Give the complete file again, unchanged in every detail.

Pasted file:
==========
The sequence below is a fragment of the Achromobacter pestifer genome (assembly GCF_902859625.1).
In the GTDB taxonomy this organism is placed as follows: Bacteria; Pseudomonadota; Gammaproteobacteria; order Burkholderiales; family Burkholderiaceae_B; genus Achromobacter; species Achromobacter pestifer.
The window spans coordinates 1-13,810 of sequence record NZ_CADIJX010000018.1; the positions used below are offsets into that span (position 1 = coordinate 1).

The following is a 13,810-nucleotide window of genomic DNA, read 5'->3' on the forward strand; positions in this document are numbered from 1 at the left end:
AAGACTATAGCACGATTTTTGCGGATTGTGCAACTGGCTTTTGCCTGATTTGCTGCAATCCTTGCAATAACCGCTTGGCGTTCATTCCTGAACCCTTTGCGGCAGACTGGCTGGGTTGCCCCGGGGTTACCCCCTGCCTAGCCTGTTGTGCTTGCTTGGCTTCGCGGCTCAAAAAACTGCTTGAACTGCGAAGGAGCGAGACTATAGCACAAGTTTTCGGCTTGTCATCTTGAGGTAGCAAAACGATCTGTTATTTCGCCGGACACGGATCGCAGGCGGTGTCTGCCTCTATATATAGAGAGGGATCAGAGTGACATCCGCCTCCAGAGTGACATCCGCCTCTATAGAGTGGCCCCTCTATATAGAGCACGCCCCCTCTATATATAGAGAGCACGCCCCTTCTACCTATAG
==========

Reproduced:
The sequence below is a fragment of the Achromobacter pestifer genome (assembly GCF_902859625.1).
In the GTDB taxonomy this organism is placed as follows: Bacteria; Pseudomonadota; Gammaproteobacteria; order Burkholderiales; family Burkholderiaceae_B; genus Achromobacter; species Achromobacter pestifer.
The window spans coordinates 1-13,810 of sequence record NZ_CADIJX010000018.1; the positions used below are offsets into that span (position 1 = coordinate 1).

The following is a 13,810-nucleotide window of genomic DNA, read 5'->3' on the forward strand; positions in this document are numbered from 1 at the left end:
AAGACTATAGCACGATTTTTGCGGATTGTGCAACTGGCTTTTGCCTGATTTGCTGCAATCCTTGCAATAACCGCTTGGCGTTCATTCCTGAACCCTTTGCGGCAGACTGGCTGGGTTGCCCCGGGGTTACCCCCTGCCTAGCCTGTTGTGCTTGCTTGGCTTCGCGGCTCAAAAAACTGCTTGAACTGCGAAGGAGCGAGACTATAGCACAAGTTTTCGGCTTGTCATCTTGAGGTAGCAAAACGATCTGTTATTTCGCCGGACACGGATCGCAGGCGGTGTCTGCCTCTATATATAGAGAGGGATCAGAGTGACATCCGCCTCCAGAGTGACATCCGCCTCTATAGAGTGGCCCCTCTATATAGAGCACGCCCCCTCTATATATAGAGAGCACGCCCCTTCTACCTATAG